Role of SNPs in determining QTLs for major traits in cotton

A single nucleotide polymorphism is the simplest form of genetic variation among individuals and can induce
minor changes in phenotypic, physiological and biochemical characteristics. This polymorphism induces various
mutations that alter the sequence of a gene which can lead to observed changes in amino acids. Several assays
have been developed for identification and validation of these markers. Each method has its own advantages and
disadvantages but genotyping by sequencing is the most common and most widely used assay. These markers are
also associated with several desirable traits like yield, fibre quality, boll size and genes respond to biotic and abiotic
stresses in cotton. Changes in yield related traits are of interest to plant breeders. Numerous quantitative trait loci
with novel functions have been identified in cotton by using these markers. This information can be used for crop
improvement through molecular breeding approaches. In this review, we discuss the identification of these markers
and their effects on gene function of economically important traits in cotton

Down regulation of cotton GbTRP1 leads to accumulation of anthranilates and confers resistance to Verticillium dahliae

Journal of Cotton Research

[Background] Verticillium wilt, caused by Verticillium dahliae, is called a “cancer” disease of cotton. The discovery and identification of defense-related genes is essential for the breeding of Verticillium wilt-resistant varieties. In previous research we identified some possible broad-spectrum resistance genes. Here, we report a tryptophan synthesis-related gene GbTRP1 and its functional analysis in relation to the resistance of cotton to V. dahliae.

[Results] Expression analysis shows that GbTRP1 is suppressed at 1 h and 6 h post V. dahliae infection, but activated at 12 h and 24 h, and the expression of GbTRP1 is highly induced by treatment with salicylic acid and jasmonic acid. Sub-cellular localization studies show that GbTRP1 is localized in the chloroplast. Suppression of GbTRP1 expression leads to lesion-mimic phenotypes and activates the immune response in cotton by showing enhanced resistance to V. dahliae and B. cinerea. Metabolomic analysis shows that anthranilic compounds significantly accumulated in GbTRP1-silenced plants, and these metabolites can inhibit the growth of V. dahliae and B. cinerea in vitro.

[Conclusions] Our results show that suppression of GbTRP1 expression dramatically activates the immune response and increases resistance of cotton to V. dahliae and B. cinerea, possibly due to the accumulation of anthranilate compounds. This study not only provides genetic resources for disease resistance breeding, but also may provide a basis for new chemical control methods for combatting of fungal disease in cotton.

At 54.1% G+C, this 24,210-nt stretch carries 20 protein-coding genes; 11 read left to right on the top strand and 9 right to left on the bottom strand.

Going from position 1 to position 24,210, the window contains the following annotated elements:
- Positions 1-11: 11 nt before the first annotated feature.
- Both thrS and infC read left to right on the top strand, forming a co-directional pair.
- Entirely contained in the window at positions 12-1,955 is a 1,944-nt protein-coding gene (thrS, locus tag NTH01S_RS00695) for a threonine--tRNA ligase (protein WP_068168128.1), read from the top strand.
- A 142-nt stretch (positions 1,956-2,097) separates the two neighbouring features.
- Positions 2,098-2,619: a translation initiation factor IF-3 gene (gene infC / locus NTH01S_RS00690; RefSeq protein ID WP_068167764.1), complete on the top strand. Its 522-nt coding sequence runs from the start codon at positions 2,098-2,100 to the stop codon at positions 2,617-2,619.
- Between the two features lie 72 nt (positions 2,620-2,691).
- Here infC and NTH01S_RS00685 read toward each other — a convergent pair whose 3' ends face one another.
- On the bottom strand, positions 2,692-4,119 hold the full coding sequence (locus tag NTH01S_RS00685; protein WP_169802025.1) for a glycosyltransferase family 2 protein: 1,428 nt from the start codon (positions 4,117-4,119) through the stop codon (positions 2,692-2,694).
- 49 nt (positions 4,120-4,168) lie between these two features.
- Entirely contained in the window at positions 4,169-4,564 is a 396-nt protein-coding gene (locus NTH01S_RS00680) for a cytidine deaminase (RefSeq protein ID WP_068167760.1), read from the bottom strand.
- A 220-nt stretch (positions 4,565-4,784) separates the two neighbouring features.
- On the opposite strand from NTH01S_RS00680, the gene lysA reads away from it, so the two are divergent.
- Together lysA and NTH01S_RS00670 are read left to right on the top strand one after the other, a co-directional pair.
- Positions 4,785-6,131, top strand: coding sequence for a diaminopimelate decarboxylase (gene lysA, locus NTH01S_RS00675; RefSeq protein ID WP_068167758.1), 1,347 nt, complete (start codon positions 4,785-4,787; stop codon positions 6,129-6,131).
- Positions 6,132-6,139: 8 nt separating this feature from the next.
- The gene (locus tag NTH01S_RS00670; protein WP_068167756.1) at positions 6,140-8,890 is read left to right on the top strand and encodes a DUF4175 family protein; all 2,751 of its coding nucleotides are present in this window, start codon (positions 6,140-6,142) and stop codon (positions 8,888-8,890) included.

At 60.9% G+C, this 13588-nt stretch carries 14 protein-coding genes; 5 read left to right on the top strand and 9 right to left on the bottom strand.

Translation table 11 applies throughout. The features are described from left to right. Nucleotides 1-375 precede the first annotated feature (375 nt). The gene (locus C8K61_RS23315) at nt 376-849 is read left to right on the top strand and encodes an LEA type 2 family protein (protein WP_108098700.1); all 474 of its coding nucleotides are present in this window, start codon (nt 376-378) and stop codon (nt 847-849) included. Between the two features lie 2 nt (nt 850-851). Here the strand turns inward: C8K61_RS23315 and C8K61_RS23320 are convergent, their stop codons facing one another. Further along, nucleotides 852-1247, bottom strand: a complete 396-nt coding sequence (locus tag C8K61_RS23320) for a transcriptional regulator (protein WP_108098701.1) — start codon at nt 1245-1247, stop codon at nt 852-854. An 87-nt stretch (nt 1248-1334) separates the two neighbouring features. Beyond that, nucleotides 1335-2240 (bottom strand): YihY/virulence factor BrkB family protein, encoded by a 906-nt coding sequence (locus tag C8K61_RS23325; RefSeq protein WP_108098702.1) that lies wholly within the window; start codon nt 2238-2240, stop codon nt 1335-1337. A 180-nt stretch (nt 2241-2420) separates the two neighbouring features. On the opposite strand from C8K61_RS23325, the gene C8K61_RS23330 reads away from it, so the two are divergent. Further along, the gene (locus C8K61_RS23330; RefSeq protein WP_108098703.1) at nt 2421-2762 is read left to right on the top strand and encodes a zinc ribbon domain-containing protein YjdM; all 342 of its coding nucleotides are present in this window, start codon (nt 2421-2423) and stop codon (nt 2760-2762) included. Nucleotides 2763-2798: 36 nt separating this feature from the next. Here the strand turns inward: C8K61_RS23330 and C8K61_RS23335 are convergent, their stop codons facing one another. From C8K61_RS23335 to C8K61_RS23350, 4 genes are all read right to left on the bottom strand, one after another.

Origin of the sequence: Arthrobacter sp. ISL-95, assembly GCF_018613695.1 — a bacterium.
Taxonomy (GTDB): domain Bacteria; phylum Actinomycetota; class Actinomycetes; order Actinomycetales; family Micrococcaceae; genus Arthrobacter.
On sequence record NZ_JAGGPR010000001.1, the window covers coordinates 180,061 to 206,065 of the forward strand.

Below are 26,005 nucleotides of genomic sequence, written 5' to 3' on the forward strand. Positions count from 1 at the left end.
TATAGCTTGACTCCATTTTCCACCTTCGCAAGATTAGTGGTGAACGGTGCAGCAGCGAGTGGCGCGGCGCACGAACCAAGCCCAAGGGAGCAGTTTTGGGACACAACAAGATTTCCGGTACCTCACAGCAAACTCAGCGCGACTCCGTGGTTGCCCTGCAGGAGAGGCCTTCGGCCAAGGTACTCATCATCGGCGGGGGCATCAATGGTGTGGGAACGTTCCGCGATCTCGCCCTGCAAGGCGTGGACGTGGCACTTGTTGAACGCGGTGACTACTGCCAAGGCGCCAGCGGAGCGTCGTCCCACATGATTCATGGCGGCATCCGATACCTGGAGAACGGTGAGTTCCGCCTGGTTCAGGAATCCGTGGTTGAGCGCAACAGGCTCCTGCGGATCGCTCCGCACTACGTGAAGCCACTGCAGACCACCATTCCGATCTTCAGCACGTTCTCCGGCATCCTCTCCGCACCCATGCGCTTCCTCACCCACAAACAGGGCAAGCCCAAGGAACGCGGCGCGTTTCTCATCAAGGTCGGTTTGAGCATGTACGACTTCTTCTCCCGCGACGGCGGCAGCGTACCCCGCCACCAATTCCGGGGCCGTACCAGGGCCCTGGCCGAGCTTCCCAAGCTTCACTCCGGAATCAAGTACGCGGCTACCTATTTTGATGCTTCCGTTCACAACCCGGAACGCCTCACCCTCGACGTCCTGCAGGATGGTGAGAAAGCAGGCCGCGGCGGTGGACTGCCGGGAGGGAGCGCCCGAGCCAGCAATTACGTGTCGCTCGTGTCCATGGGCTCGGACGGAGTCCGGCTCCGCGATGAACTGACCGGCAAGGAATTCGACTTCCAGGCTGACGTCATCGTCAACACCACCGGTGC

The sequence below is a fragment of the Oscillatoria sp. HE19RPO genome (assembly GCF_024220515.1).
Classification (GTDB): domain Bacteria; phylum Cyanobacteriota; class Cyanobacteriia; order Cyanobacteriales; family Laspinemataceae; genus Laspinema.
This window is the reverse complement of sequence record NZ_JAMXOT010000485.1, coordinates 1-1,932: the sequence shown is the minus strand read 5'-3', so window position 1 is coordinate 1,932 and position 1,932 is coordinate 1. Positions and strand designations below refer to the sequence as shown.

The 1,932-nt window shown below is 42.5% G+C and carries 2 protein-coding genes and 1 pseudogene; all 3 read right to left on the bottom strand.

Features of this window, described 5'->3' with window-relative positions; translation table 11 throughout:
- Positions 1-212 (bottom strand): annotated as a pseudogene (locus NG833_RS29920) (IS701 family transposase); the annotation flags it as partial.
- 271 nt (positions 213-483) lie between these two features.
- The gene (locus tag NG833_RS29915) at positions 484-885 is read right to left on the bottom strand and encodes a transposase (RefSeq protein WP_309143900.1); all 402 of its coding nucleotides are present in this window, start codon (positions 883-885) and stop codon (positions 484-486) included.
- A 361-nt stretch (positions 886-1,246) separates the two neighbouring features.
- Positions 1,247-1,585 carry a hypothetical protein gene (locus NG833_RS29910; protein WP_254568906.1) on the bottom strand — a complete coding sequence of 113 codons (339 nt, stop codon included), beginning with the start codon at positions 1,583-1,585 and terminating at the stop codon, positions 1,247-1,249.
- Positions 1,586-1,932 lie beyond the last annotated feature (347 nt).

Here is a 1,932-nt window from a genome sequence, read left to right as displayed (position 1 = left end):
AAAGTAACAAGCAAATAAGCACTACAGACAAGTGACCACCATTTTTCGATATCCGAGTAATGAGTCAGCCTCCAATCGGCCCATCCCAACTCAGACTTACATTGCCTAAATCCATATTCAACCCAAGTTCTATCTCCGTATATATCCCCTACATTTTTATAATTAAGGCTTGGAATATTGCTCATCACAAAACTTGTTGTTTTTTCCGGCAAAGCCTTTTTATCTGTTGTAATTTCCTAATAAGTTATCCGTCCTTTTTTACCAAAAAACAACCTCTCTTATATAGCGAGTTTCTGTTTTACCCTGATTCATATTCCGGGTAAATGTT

[Title] Down regulation of cotton GbTRP1 leads to accumulation of anthranilates and confers resistance to Verticillium dahliae

[Authors] MIAO Yuhuan, ZHU Longfu and ZHANG Xianlong

Journal of Cotton Research. 2019; 2:19

https://doi.org/10.1186/s42397-019-0034-1

https://jcottonres.biomedcentral.com/articles/10.1186/s42397-019-0034-1

Identification and Functional Analysis of Betv1 in Three D Genome-containing Wild Cotton Varieties

Abstract:

[Objective] By analyzing the major birch pollen allergen Betv1 gene family in D genomes of cotton and comparing the expression patterns of three diploid D-genome cotton varieties with different Verticillium wilt resistance levels, we aimed to provide a theoretical basis for further studies on the role of Betv1 genes in cotton resistant to Verticillium wilt. [Method] The Betv1 genes were identified, and a bioinformatics analysis of the physicochemical properties of their encoded sequences in Gossypium raimondii (D5) was performed. The transcriptome sequencing and quantitative real time-PCR of G. raimondii (D5), Gossypium trilobum (D8) and Gossypium thurberi (D1) were used to verify the expression patterns of Bet v 1 genes under Verticillium dahlia infection stress. Betv1 genes were silenced by virus-induced gene silencing in G. hirsutum to identify their functions. [Result] The D genome of cotton contains 59 members, 58 of which have introns and are distributed on eight chromosomes, and most encode hydrophilic proteins that localize to the cytoplasm. The expression levels of Betv1 genes in three wild cotton species having D genomes after being inoculated with V. dahliae were consistent with their disease resistance levels. The genes were separated into three groups based on their expression levels. Genes of Group 3 responded to V. dahliae infection and were highly expressed in disease-resistant cotton species G. thurberi. This indicated that Group 3 genes may be involved in the immune response of Verticillium wilt. A gene with a high expression level was screened out of Group 3. A corresponding homologous gene was silenced in G. hirsutum by virus-induced gene silencing, and gene-silenced plants were more susceptible to V. dahliae, indicating that the gene plays a positive regulatory role in the progress of Verticillium wilt resistance in cotton. [Conclusion] The Betv1 genes act in response to V. dahliae infection and are critical in cotton resistance to Verticillium wilt. The information obtained provides a basis for further studies of the cotton Bet v 1 family genes and their functions.